LOS ANGELES--Amid the hubbub of Sony's booth at E3, you can find a playable demo of Warhawk, the new remake of the superb 1995 3D shooter of the same name--but it's the same demo we played at the PlayStation press conference a couple of days ago. Luckily, Dylan Jobe and Brian Upton, leaders of the game's development, were kind enough to meet with us behind closed doors to give us the inside scoop on what will go into this follow-up we've been waiting almost a decade for.
First thing's first--this new Warhawk isn't all about aerial combat (though it is largely about aerial combat). There will in fact be plenty of ground combat included in the game as well, from tank and jeep gameplay to even on-foot stuff. Moreover, the designers want to present a truly open world containing an ongoing conflict that you can take part in at will, even when you're not pursuing the objectives of a specific mission. The game is set in a fictional world with a conflict between the noble Eucadians and the nefarious Chernovans, and the two sides will employ what was described as roughly 1950s-level technology, though there will be plenty of nifty sci-fi elements included as well.
You'll play the role of pilot Zach Archer, a new character, though there will be some references to the original Warhawk in this game, which is being described as a remake. For instance, the main villain is the same, though he has undergone a visual redesign, and Elliott Hatch, the player character in the first game, will now be your commanding officer. To reiterate, this is not a sequel to the first Warhawk but rather a reimagining with vastly superior technology, and the simple title "Warhawk" is in fact the final name of the game.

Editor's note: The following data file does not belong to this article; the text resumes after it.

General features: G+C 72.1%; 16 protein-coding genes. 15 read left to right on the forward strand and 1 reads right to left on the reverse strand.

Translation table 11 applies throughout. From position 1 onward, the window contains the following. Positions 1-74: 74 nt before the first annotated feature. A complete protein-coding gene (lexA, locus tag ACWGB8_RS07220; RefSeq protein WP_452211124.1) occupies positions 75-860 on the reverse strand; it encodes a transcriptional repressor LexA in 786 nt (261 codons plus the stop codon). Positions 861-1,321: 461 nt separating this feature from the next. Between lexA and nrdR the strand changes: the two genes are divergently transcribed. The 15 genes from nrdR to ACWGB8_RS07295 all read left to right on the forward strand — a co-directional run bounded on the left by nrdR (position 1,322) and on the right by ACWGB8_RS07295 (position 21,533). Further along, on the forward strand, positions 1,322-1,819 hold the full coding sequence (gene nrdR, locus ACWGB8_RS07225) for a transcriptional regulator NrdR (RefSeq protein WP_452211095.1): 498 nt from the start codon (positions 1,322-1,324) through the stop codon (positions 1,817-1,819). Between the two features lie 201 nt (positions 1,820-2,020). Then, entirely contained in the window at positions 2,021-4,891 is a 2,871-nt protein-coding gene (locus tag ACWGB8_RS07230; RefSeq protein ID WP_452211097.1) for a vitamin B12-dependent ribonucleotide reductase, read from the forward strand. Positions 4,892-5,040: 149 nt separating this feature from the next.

Multiplayer will understandably also be a big part of Warhawk, and the designers told us there will be at least 32-player support in the Battlefield-style mode, which will let you go from on-foot to ground vehicles to flying craft all within one match. We say "at least" 32 players because the team already has that many running smoothly; the limit will be increased if possible. Warhawk will feature an interesting "LAN party" mode that will let a second, third, or even fourth player jump onto your console while you're engaged in a multiplayer match, split the screen dynamically, sign into their profile, and join an in-progress match. We also heard some preliminary plans around the upcoming downloadable content for Warhawk. Jobe described a scenario where you could download a robust multiplayer package that might include a new desert level, an exclusive jeep vehicle, and a new multiplayer mode scripted into that particular mission, all for one price.
In terms of technology, it sounds like the Incog developers are thrilled with the new hardware they've got to work with--a sentiment shared by other PlayStation 3 developers we've spoken to so far (though such statements from developers closely tied to Sony understandably must be taken with a little salt). The final game will run in 720p resolution, but Jobe said first that a 60-frame-per-second draw rate is the team's top priority, which it will not compromise on (always a nice thing to hear). Moreover, he said the relatively lower resolution is due to the team's desire for "not just more pixels, but better pixels," referring to the extensive use of particle effects, shaders, and other such niceties that will impact the frame rate. Anyway, they've already got "hundreds" of soldiers or ships going in a single scene, and the mission designers are simply pushing things at this point to see how much they can cram into a level without breaking the game. Overall, rest assured: This is going to be (and already is) a good-looking game.
We've coveted a new Warhawk for years and years, and it's great to finally see the first new entry in the franchise since the release of the original PlayStation--especially when it's running on such cutting-edge new hardware. For those interested, the team is currently at around 50 people, and they've been cranking on the game for more than two years now. This new Warhawk was actually prototyped for the PlayStation 2 at one point, but the designers realized they couldn't do everything they wanted on that hardware and opted to wait until a powerful enough platform was available. We're certainly glad that hardware has arrived--we've been anticipating a new Warhawk for ages.